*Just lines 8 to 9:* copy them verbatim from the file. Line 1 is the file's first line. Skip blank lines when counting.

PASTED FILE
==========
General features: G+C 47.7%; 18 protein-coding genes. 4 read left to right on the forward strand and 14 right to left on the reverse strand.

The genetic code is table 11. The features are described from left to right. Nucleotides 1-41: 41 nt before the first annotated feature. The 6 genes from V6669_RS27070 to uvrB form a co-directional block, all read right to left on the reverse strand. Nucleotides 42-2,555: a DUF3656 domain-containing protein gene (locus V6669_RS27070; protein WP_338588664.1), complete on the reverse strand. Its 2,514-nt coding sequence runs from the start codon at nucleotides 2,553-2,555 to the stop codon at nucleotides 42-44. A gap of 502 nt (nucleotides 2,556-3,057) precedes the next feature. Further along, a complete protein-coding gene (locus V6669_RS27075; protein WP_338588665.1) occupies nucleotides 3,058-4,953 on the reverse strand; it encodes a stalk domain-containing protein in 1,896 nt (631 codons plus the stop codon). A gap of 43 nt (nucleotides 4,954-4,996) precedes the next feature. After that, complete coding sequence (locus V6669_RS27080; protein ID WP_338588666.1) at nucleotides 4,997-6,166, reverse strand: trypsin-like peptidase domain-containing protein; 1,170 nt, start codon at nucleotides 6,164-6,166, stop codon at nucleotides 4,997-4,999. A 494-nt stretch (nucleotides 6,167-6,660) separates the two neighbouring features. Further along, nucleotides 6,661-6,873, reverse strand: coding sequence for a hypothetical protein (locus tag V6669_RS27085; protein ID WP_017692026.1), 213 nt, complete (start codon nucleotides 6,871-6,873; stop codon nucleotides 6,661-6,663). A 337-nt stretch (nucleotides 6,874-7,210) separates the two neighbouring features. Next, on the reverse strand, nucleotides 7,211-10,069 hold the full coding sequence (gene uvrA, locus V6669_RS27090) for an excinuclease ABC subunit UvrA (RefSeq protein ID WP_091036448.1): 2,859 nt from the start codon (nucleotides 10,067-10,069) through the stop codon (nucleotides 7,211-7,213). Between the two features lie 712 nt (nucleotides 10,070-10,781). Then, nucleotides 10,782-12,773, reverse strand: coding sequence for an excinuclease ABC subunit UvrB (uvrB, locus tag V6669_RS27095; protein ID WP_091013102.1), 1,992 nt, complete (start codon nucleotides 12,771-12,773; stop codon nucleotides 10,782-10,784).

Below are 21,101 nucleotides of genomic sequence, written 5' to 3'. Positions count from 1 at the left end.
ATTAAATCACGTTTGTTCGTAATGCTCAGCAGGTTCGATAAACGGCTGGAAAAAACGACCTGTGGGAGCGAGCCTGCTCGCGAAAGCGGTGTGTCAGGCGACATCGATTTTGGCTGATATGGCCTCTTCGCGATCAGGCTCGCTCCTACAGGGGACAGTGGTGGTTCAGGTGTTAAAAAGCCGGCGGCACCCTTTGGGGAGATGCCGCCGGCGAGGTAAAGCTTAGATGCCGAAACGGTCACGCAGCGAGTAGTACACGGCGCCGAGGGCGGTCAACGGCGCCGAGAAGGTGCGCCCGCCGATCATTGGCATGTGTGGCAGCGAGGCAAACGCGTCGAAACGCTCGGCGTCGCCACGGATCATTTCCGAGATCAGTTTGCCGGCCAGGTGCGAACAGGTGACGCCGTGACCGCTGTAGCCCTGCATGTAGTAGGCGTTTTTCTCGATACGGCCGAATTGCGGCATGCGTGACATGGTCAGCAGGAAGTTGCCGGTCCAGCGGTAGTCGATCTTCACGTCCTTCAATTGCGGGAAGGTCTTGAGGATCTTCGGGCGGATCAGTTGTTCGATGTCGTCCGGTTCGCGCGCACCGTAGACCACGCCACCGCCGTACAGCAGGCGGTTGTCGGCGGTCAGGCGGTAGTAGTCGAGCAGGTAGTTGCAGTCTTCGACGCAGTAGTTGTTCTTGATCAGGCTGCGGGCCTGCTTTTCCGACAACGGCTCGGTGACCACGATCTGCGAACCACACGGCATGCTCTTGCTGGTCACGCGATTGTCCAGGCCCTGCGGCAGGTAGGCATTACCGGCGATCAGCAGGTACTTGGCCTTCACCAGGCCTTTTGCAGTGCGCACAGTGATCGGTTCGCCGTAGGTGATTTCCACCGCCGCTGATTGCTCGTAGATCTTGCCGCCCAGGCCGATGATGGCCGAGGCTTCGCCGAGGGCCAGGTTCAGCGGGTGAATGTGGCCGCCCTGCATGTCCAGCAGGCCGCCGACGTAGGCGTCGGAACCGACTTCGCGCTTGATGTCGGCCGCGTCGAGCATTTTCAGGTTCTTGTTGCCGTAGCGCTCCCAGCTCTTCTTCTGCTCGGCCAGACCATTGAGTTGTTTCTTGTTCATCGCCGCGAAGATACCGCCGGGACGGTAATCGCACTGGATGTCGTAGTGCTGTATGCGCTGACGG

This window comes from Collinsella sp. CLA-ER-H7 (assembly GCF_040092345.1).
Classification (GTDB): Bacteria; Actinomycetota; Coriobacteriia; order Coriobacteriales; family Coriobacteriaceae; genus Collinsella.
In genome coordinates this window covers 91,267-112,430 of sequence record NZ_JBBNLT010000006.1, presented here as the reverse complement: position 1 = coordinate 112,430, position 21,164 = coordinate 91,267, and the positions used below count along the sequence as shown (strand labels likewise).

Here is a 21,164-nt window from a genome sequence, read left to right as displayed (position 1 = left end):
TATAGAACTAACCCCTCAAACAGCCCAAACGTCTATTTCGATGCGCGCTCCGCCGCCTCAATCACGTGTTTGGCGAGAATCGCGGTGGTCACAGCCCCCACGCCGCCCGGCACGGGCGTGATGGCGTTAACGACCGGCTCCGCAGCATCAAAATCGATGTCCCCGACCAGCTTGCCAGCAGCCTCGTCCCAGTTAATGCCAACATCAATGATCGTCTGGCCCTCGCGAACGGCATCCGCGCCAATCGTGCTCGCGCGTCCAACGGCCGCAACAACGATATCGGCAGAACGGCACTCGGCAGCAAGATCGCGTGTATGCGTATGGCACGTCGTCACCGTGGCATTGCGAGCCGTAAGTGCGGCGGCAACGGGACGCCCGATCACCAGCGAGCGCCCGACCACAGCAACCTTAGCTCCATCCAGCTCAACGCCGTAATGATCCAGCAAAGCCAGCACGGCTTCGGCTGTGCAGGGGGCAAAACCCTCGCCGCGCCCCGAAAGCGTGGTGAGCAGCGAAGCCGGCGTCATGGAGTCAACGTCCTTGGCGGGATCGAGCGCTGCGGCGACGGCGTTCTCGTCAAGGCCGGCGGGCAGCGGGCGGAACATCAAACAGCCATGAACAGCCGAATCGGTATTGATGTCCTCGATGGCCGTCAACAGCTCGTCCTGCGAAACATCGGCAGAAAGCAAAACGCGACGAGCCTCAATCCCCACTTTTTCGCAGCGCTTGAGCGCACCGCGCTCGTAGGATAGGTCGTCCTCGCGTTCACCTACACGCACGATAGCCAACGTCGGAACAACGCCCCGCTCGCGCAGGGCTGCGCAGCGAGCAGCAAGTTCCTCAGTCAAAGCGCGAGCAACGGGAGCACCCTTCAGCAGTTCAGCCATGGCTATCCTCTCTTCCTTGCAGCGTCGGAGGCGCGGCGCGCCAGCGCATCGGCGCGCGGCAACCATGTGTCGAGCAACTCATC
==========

Here is a 21,164-nt window from a genome sequence, read left to right as displayed (position 1 = left end):
TATAGAACTAACCCCTCAAACAGCCCAAACGTCTATTTCGATGCGCGCTCCGCCGCCTCAATCACGTGTTTGGCGAGAATCGCGGTGGTCACAGCCCCCACGCCGCCCGGCACGGGCGTGATGGCGTTAACGACCGGCTCCGCAGCATCAAAATCGATGTCCCCGACCAGCTTGCCAGCAGCCTCGTCCCAGTTAATGCCAACATCAATGATCGTCTGGCCCTCGCGAACGGCATCCGCGCCAATCGTGCTCGCGCGTCCAACGGCCGCAACAACGATATCGGCAGAACGGCACTCGGCAGCAAGATCGCGTGTATGCGTATGGCACGTCGTCACCGTGGCATTGCGAGCCGTAAGTGCGGCGGCAACGGGACGCCCGATCACCAGCGAGCGCCCGACCACAGCAACCTTAGCTCCATCCAGCTCAACGCCGTAATGATCCAGCAAAGCCAGCACGGCTTCGGCTGTGCAGGGGGCAAAACCCTCGCCGCGCCCCGAAAGCGTGGTGAGCAGCGAAGCCGGCGTCATGGAGTCAACGTCCTTGGCGGGATCGAGCGCTGCGGCGACGGCGTTCTCGTCAAGGCCGGCGGGCAGCGGGCGGAACATCAAACAGCCATGAACAGCCGAATCGGTATTGATGTCCTCGATGGCCGTCAACAGCTCGTCCTGCGAAACATCGGCAGAAAGCAAAACGCGACGAGCCTCAATCCCCACTTTTTCGCAGCGCTTGAGCGCACCGCGCTCGTAGGATAGGTCGTCCTCGCGTTCACCTACACGCACGATAGCCAACGTCGGAACAACGCCCCGCTCGCGCAGGGCTGCGCAGCGAGCAGCAAGTTCCTCAGTCAAAGCGCGAGCAACGGGAGCACCCTTCAGCAGTTCAGCCATGGCTATCCTCTCTTCCTTGCAGCGTCGGAGGCGCGGCGCGCCAGCGCATCGGCGCGCGGCAACCATGTGTCGAGCAACTCATC